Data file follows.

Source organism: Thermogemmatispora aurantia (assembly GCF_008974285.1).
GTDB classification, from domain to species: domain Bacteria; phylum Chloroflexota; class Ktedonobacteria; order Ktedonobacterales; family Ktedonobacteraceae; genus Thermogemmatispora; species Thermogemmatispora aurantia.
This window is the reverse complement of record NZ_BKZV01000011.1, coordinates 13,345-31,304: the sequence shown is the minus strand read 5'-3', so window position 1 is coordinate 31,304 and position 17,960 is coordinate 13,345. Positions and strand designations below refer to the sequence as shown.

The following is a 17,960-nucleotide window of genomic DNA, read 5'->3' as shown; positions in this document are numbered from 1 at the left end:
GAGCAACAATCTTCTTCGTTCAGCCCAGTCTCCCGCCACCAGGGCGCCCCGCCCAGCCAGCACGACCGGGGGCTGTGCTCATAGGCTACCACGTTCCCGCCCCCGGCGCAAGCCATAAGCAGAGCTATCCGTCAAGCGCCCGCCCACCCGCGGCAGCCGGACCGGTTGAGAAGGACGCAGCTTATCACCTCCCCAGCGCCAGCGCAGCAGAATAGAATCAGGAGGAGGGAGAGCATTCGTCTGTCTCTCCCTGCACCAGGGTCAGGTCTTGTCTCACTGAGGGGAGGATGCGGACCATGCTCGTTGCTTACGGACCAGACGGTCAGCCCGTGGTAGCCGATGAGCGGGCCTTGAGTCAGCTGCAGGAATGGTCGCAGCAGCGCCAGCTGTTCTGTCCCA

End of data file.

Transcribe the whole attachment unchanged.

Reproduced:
Source organism: Thermogemmatispora aurantia (assembly GCF_008974285.1).
GTDB classification, from domain to species: domain Bacteria; phylum Chloroflexota; class Ktedonobacteria; order Ktedonobacterales; family Ktedonobacteraceae; genus Thermogemmatispora; species Thermogemmatispora aurantia.
This window is the reverse complement of record NZ_BKZV01000011.1, coordinates 13,345-31,304: the sequence shown is the minus strand read 5'-3', so window position 1 is coordinate 31,304 and position 17,960 is coordinate 13,345. Positions and strand designations below refer to the sequence as shown.

The following is a 17,960-nucleotide window of genomic DNA, read 5'->3' as shown; positions in this document are numbered from 1 at the left end:
GAGCAACAATCTTCTTCGTTCAGCCCAGTCTCCCGCCACCAGGGCGCCCCGCCCAGCCAGCACGACCGGGGGCTGTGCTCATAGGCTACCACGTTCCCGCCCCCGGCGCAAGCCATAAGCAGAGCTATCCGTCAAGCGCCCGCCCACCCGCGGCAGCCGGACCGGTTGAGAAGGACGCAGCTTATCACCTCCCCAGCGCCAGCGCAGCAGAATAGAATCAGGAGGAGGGAGAGCATTCGTCTGTCTCTCCCTGCACCAGGGTCAGGTCTTGTCTCACTGAGGGGAGGATGCGGACCATGCTCGTTGCTTACGGACCAGACGGTCAGCCCGTGGTAGCCGATGAGCGGGCCTTGAGTCAGCTGCAGGAATGGTCGCAGCAGCGCCAGCTGTTCTGTCCCA